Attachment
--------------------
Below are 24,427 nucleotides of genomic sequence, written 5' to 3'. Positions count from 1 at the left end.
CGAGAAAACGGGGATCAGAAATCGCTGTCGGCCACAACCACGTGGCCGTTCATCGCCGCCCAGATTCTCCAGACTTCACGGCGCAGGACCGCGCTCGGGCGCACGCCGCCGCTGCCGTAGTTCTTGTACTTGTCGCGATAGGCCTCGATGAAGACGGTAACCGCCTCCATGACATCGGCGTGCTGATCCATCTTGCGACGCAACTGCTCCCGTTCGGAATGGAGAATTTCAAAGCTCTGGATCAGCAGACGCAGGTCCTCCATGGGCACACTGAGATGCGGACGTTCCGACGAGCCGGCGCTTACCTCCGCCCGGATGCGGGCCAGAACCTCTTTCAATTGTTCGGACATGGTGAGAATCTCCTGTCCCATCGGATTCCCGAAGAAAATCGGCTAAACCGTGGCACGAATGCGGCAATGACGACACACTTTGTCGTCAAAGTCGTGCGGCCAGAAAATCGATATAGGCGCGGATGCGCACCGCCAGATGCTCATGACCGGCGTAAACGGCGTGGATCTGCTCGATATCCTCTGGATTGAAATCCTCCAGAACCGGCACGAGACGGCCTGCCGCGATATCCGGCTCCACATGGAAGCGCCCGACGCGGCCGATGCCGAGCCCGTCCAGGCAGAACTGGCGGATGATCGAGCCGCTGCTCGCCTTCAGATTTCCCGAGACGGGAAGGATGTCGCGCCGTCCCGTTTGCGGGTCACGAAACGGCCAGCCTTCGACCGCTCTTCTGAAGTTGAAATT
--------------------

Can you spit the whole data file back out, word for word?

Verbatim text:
Below are 24,427 nucleotides of genomic sequence, written 5' to 3'. Positions count from 1 at the left end.
CGAGAAAACGGGGATCAGAAATCGCTGTCGGCCACAACCACGTGGCCGTTCATCGCCGCCCAGATTCTCCAGACTTCACGGCGCAGGACCGCGCTCGGGCGCACGCCGCCGCTGCCGTAGTTCTTGTACTTGTCGCGATAGGCCTCGATGAAGACGGTAACCGCCTCCATGACATCGGCGTGCTGATCCATCTTGCGACGCAACTGCTCCCGTTCGGAATGGAGAATTTCAAAGCTCTGGATCAGCAGACGCAGGTCCTCCATGGGCACACTGAGATGCGGACGTTCCGACGAGCCGGCGCTTACCTCCGCCCGGATGCGGGCCAGAACCTCTTTCAATTGTTCGGACATGGTGAGAATCTCCTGTCCCATCGGATTCCCGAAGAAAATCGGCTAAACCGTGGCACGAATGCGGCAATGACGACACACTTTGTCGTCAAAGTCGTGCGGCCAGAAAATCGATATAGGCGCGGATGCGCACCGCCAGATGCTCATGACCGGCGTAAACGGCGTGGATCTGCTCGATATCCTCTGGATTGAAATCCTCCAGAACCGGCACGAGACGGCCTGCCGCGATATCCGGCTCCACATGGAAGCGCCCGACGCGGCCGATGCCGAGCCCGTCCAGGCAGAACTGGCGGATGATCGAGCCGCTGCTCGCCTTCAGATTTCCCGAGACGGGAAGGATGTCGCGCCGTCCCGTTTGCGGGTCACGAAACGGCCAGCCTTCGACCGCTCTTCTGAAGTTGAAATT